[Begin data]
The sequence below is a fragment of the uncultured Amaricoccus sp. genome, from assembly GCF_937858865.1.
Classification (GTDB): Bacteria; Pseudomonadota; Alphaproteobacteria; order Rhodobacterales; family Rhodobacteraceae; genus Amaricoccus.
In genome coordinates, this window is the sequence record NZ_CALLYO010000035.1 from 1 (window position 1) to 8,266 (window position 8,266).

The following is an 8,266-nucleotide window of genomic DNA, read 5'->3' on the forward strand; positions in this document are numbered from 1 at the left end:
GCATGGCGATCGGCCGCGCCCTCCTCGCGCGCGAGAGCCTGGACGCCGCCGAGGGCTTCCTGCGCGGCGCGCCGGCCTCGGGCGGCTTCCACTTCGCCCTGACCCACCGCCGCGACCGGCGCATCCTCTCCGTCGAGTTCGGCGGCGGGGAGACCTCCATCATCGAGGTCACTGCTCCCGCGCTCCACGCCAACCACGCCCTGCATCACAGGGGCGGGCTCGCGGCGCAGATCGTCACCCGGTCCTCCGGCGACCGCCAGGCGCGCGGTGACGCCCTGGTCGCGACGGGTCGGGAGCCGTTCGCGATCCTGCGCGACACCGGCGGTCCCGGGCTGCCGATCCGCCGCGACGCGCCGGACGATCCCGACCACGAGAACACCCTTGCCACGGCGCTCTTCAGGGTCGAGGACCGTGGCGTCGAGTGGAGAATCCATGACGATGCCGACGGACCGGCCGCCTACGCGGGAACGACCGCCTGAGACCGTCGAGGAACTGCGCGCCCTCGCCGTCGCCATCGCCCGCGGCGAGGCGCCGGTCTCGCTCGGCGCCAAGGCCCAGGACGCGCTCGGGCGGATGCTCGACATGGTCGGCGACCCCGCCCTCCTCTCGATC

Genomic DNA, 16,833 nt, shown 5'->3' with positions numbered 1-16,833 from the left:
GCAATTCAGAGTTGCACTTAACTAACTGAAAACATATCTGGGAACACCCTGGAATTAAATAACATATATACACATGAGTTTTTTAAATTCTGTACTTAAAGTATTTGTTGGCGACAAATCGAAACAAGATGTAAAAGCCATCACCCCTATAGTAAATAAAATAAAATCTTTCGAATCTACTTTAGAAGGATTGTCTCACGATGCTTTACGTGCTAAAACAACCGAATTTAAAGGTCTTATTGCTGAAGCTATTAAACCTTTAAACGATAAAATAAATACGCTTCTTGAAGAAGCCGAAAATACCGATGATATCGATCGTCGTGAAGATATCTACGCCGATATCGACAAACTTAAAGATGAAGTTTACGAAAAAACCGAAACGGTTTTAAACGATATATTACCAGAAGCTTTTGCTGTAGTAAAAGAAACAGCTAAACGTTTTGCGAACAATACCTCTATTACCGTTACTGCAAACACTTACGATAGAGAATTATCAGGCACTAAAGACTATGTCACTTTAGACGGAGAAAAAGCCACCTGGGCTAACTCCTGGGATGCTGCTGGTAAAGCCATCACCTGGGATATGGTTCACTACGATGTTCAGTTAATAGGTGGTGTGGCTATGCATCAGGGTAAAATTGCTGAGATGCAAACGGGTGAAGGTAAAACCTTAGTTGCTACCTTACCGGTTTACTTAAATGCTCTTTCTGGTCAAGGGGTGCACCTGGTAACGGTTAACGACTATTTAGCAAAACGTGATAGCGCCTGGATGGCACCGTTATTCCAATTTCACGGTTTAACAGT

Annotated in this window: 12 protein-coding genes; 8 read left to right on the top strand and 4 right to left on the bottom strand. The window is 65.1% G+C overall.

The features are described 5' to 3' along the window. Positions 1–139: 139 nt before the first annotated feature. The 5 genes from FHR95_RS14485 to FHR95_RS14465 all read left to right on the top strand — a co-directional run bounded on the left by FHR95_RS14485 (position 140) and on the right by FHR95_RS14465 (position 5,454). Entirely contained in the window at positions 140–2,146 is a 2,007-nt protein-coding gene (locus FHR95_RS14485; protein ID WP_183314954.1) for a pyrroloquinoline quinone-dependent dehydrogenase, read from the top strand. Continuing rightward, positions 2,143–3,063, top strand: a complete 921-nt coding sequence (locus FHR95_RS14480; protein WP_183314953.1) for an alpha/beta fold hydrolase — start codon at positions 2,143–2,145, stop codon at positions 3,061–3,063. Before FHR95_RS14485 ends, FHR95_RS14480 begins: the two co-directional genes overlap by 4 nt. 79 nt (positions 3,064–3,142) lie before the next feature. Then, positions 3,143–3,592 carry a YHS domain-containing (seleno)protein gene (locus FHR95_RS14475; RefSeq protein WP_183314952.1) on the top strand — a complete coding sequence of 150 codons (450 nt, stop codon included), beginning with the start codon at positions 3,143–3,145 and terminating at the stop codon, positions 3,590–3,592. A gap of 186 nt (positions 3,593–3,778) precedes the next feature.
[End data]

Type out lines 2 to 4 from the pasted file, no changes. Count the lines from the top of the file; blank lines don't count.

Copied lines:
Classification (GTDB): Bacteria; Pseudomonadota; Alphaproteobacteria; order Rhodobacterales; family Rhodobacteraceae; genus Amaricoccus.
In genome coordinates, this window is the sequence record NZ_CALLYO010000035.1 from 1 (window position 1) to 8,266 (window position 8,266).

The following is an 8,266-nucleotide window of genomic DNA, read 5'->3' on the forward strand; positions in this document are numbered from 1 at the left end: